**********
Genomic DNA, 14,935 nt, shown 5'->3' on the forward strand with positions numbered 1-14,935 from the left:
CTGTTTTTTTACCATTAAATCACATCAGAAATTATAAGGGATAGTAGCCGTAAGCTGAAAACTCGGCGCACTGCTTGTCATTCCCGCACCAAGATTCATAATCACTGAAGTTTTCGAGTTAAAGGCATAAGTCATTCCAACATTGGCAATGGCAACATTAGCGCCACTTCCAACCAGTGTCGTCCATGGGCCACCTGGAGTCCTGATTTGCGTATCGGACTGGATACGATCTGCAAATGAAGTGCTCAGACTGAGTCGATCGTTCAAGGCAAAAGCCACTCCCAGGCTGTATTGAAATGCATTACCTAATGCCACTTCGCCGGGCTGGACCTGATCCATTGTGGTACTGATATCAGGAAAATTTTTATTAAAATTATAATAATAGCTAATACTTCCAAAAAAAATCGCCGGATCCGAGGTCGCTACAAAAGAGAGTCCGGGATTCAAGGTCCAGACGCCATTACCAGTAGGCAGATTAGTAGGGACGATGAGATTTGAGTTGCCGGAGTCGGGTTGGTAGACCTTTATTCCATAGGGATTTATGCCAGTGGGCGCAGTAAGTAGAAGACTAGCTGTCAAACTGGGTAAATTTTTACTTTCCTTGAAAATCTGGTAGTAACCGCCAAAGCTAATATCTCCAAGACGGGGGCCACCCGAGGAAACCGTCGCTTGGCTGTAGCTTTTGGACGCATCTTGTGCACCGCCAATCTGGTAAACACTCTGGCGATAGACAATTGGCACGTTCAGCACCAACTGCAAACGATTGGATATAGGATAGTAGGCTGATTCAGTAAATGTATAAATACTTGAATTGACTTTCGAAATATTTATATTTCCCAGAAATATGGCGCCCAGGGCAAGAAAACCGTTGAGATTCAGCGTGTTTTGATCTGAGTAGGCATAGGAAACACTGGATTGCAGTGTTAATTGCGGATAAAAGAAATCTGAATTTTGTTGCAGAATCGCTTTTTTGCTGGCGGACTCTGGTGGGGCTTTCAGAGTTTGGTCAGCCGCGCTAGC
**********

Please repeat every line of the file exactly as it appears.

Genomic DNA, 14,935 nt, shown 5'->3' on the forward strand with positions numbered 1-14,935 from the left:
CTGTTTTTTTACCATTAAATCACATCAGAAATTATAAGGGATAGTAGCCGTAAGCTGAAAACTCGGCGCACTGCTTGTCATTCCCGCACCAAGATTCATAATCACTGAAGTTTTCGAGTTAAAGGCATAAGTCATTCCAACATTGGCAATGGCAACATTAGCGCCACTTCCAACCAGTGTCGTCCATGGGCCACCTGGAGTCCTGATTTGCGTATCGGACTGGATACGATCTGCAAATGAAGTGCTCAGACTGAGTCGATCGTTCAAGGCAAAAGCCACTCCCAGGCTGTATTGAAATGCATTACCTAATGCCACTTCGCCGGGCTGGACCTGATCCATTGTGGTACTGATATCAGGAAAATTTTTATTAAAATTATAATAATAGCTAATACTTCCAAAAAAAATCGCCGGATCCGAGGTCGCTACAAAAGAGAGTCCGGGATTCAAGGTCCAGACGCCATTACCAGTAGGCAGATTAGTAGGGACGATGAGATTTGAGTTGCCGGAGTCGGGTTGGTAGACCTTTATTCCATAGGGATTTATGCCAGTGGGCGCAGTAAGTAGAAGACTAGCTGTCAAACTGGGTAAATTTTTACTTTCCTTGAAAATCTGGTAGTAACCGCCAAAGCTAATATCTCCAAGACGGGGGCCACCCGAGGAAACCGTCGCTTGGCTGTAGCTTTTGGACGCATCTTGTGCACCGCCAATCTGGTAAACACTCTGGCGATAGACAATTGGCACGTTCAGCACCAACTGCAAACGATTGGATATAGGATAGTAGGCTGATTCAGTAAATGTATAAATACTTGAATTGACTTTCGAAATATTTATATTTCCCAGAAATATGGCGCCCAGGGCAAGAAAACCGTTGAGATTCAGCGTGTTTTGATCTGAGTAGGCATAGGAAACACTGGATTGCAGTGTTAATTGCGGATAAAAGAAATCTGAATTTTGTTGCAGAATCGCTTTTTTGCTGGCGGACTCTGGTGGGGCTTTCAGAGTTTGGTCAGCCGCGCTAGC